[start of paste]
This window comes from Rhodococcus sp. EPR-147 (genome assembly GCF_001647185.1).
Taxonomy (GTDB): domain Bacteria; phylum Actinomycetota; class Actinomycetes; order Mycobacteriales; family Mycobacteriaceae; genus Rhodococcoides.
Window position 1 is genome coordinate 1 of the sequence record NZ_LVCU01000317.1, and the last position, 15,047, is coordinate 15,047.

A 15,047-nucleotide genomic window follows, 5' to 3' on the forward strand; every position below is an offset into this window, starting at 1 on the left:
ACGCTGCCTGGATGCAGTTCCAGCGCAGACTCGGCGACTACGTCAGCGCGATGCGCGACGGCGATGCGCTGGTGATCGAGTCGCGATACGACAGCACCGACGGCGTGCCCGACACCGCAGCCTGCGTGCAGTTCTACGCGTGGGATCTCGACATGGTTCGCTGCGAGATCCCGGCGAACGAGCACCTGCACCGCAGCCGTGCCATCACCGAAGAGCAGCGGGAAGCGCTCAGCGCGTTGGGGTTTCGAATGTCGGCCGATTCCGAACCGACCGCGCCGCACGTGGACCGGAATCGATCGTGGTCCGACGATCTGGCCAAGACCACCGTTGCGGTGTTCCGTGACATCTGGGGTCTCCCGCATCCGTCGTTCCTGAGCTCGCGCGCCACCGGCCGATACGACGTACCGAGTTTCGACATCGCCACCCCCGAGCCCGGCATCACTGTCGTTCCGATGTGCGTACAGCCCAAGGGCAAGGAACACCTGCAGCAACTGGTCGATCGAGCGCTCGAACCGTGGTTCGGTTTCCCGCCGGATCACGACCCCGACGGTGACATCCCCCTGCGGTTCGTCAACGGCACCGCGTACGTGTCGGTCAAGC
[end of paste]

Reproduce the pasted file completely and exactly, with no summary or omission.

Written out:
This window comes from Rhodococcus sp. EPR-147 (genome assembly GCF_001647185.1).
Taxonomy (GTDB): domain Bacteria; phylum Actinomycetota; class Actinomycetes; order Mycobacteriales; family Mycobacteriaceae; genus Rhodococcoides.
Window position 1 is genome coordinate 1 of the sequence record NZ_LVCU01000317.1, and the last position, 15,047, is coordinate 15,047.

A 15,047-nucleotide genomic window follows, 5' to 3' on the forward strand; every position below is an offset into this window, starting at 1 on the left:
ACGCTGCCTGGATGCAGTTCCAGCGCAGACTCGGCGACTACGTCAGCGCGATGCGCGACGGCGATGCGCTGGTGATCGAGTCGCGATACGACAGCACCGACGGCGTGCCCGACACCGCAGCCTGCGTGCAGTTCTACGCGTGGGATCTCGACATGGTTCGCTGCGAGATCCCGGCGAACGAGCACCTGCACCGCAGCCGTGCCATCACCGAAGAGCAGCGGGAAGCGCTCAGCGCGTTGGGGTTTCGAATGTCGGCCGATTCCGAACCGACCGCGCCGCACGTGGACCGGAATCGATCGTGGTCCGACGATCTGGCCAAGACCACCGTTGCGGTGTTCCGTGACATCTGGGGTCTCCCGCATCCGTCGTTCCTGAGCTCGCGCGCCACCGGCCGATACGACGTACCGAGTTTCGACATCGCCACCCCCGAGCCCGGCATCACTGTCGTTCCGATGTGCGTACAGCCCAAGGGCAAGGAACACCTGCAGCAACTGGTCGATCGAGCGCTCGAACCGTGGTTCGGTTTCCCGCCGGATCACGACCCCGACGGTGACATCCCCCTGCGGTTCGTCAACGGCACCGCGTACGTGTCGGTCAAGC